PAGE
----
After a long sleeper bus ride I arrived in Varanasi just after 6am to a thrall of tuk-wits trying to rob the hell out of anyone resembling a tourist. After checking what ridiculous prices the buffoons were asking, I basically walked off halfway through one of the fools sentence much to his surprise. This of course didn’t follow his plan and I walked away hearing his price drop considerably but I was happy to walk.
My route took me through some urban areas that some may have thought best to avoid. I try not to take such an attitude as India has poverty almost everywhere and I’m quite well educated in using my instincts to ‘smell’ the scent of potential threat or trouble.
My choice proved good as I came across a local chai stand consisting of a dirty tarp pulled over a very basic brick kiln but more importantly there were quite a few locals whom I could meet and converse — well, at least try anyway! Three chai’s later, a few laughs thrown in and a more awake me, I moved on toward my hostel — another 20 mins walk away. It was a nice walk, happily enjoying the greetings from people and children as I walked by — some with a look of ‘what’s he doing in these parts?’ on their faces, but in a good way.
It wasn’t long before I noticed a young girl struggling with her bicycle; her chain had come off both rings and she was struggling to get it back on due to the chain guard — so often found on such old classic bicycles. Anyway, I explained I’d help, flipped the bike upside down, did my thing and she was off on her way with a smile! Aren’t I good! 😉
Eventually I made it to my hostel, packed down and headed out to investigate the rabbit warren of alleyways next to the Ganga river, aka the Ganges! You may or may not know but due to the Ganga river, Varanasi is a highly spiritual place for Hindu where it’s believed that one can wash away one’s sins and start again or more importantly come to die, be set free through fire and the soul released through body elements ‘washed’ in to the river itself! I’m sure there’s more to it but this is a blog, not a tome so I’ll leave it at that.
At the hostel I met Clare, a very English rose researching the connection between spiritual health and herbs grown in the upper mountains — yes I know what you’re thinking but her research didn’t involve getting stoned! 😄. There was also Elena from St. Petersburg, searching for inner peace if got that right(?) and Martin a really boring bloke who kept going on and on about bikes!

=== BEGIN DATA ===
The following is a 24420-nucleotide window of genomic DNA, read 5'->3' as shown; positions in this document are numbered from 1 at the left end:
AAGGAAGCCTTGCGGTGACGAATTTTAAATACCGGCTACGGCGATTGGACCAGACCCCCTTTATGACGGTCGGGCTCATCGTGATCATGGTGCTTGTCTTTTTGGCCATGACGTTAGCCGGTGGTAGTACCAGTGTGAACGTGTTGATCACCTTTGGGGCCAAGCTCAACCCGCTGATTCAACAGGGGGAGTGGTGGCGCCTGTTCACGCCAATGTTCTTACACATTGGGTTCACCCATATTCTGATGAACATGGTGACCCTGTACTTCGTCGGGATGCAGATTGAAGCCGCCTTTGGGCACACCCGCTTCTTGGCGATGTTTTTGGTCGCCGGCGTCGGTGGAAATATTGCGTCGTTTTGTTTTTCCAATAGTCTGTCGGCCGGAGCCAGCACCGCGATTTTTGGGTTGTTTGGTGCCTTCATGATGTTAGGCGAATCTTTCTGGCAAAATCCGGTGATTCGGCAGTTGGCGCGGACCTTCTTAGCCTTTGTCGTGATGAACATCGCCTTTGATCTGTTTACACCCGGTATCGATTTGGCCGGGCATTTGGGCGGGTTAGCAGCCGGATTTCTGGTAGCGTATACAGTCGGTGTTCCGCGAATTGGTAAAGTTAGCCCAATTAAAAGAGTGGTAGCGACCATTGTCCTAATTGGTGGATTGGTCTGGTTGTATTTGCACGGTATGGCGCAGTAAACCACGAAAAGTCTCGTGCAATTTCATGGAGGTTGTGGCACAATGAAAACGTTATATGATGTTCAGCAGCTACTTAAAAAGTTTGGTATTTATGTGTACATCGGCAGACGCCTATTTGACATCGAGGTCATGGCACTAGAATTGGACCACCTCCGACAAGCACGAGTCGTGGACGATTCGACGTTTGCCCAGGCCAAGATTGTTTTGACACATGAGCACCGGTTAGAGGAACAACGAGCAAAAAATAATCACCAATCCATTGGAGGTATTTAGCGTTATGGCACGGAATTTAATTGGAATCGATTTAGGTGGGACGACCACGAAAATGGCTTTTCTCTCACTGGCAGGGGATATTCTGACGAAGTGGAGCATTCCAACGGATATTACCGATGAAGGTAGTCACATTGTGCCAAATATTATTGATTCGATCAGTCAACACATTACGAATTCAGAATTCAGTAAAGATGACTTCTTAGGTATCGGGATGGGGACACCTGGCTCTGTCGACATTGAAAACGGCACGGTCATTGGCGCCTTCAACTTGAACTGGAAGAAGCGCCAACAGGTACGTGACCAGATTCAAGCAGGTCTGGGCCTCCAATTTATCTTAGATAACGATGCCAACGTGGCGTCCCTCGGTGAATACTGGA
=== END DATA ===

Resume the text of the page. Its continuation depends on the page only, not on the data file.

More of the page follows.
OK, OK… Martin if you’re reading this, that was especially for you! 😄 Sorry mate but couldn’t help myself! On a serious note, I got on with Martin really well and we shared some seriously good time laughing to the point of tears.
Martin had also toured parts of the world by bicycle but unlike me, he didn’t travel alone, so we shared some cool stories and quite a few similarities, especially humour giving us both some really funny moments. I look forward to keeping in touch with this guy! Good times.
ABOVE: 1. Rooftop meal at the hostel … with Martin. 2. Stray dogs were everywhere in Varanasi, more so than I’d seen elsewhere. 3. The gang at Bunny’s Cafe: Rohit the owner who learnt to cook via YouTube, Masaka an awesome guest who virtually lived there and yes that’s Martin! Did I tell you about Martin … and bikes!
I decided to take an evening boat tour of the river which involved bearing witness to the spiritual shows that take place every evening. It was a very moving affair and the only way I can describe it is that it reminded me almost of the show scene from the move Apocalypse Now! where many boats gathered on the river to see the show. Maybe that could be misconstrued but that’s how I saw it, without the violence and instead intrigue and curiosity.
Varanasi is a great place to visit just to witness the unusual aspects of belief that people hold and how that skews every day life for so many. Each of us hold our own beliefs and for different reasons but seeing this place and the extremes some go in the name of faith really brought to question my own values and where I stand in my own world of self — none of what I saw holding any strength whatsoever… A simple example is that people ‘believe’ that living on only one side of a river brings you ‘much luck’, leaving the other side devoid of people apart from toilet use … What the f*ck?!